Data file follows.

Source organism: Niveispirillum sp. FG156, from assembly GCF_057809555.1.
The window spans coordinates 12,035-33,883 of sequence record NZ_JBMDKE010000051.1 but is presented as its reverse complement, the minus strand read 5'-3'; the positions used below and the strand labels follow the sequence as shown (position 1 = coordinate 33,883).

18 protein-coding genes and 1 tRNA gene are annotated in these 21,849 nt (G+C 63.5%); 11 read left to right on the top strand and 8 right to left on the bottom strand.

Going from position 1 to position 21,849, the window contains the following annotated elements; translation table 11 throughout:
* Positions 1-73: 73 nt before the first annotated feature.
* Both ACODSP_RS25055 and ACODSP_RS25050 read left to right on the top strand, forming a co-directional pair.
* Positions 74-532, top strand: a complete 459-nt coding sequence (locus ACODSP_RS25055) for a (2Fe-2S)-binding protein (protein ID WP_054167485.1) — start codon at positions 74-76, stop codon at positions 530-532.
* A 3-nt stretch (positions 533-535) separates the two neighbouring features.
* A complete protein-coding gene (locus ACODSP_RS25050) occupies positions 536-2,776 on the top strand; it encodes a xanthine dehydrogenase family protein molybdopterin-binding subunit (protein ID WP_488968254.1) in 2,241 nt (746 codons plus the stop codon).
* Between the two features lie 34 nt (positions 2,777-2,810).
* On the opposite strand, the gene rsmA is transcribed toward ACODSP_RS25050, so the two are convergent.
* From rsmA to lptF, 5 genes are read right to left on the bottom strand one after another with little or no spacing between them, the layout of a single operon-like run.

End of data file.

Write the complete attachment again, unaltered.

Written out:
Source organism: Niveispirillum sp. FG156, from assembly GCF_057809555.1.
The window spans coordinates 12,035-33,883 of sequence record NZ_JBMDKE010000051.1 but is presented as its reverse complement, the minus strand read 5'-3'; the positions used below and the strand labels follow the sequence as shown (position 1 = coordinate 33,883).

18 protein-coding genes and 1 tRNA gene are annotated in these 21,849 nt (G+C 63.5%); 11 read left to right on the top strand and 8 right to left on the bottom strand.

Going from position 1 to position 21,849, the window contains the following annotated elements; translation table 11 throughout:
* Positions 1-73: 73 nt before the first annotated feature.
* Both ACODSP_RS25055 and ACODSP_RS25050 read left to right on the top strand, forming a co-directional pair.
* Positions 74-532, top strand: a complete 459-nt coding sequence (locus ACODSP_RS25055) for a (2Fe-2S)-binding protein (protein ID WP_054167485.1) — start codon at positions 74-76, stop codon at positions 530-532.
* A 3-nt stretch (positions 533-535) separates the two neighbouring features.
* A complete protein-coding gene (locus ACODSP_RS25050) occupies positions 536-2,776 on the top strand; it encodes a xanthine dehydrogenase family protein molybdopterin-binding subunit (protein ID WP_488968254.1) in 2,241 nt (746 codons plus the stop codon).
* Between the two features lie 34 nt (positions 2,777-2,810).
* On the opposite strand, the gene rsmA is transcribed toward ACODSP_RS25050, so the two are convergent.
* From rsmA to lptF, 5 genes are read right to left on the bottom strand one after another with little or no spacing between them, the layout of a single operon-like run.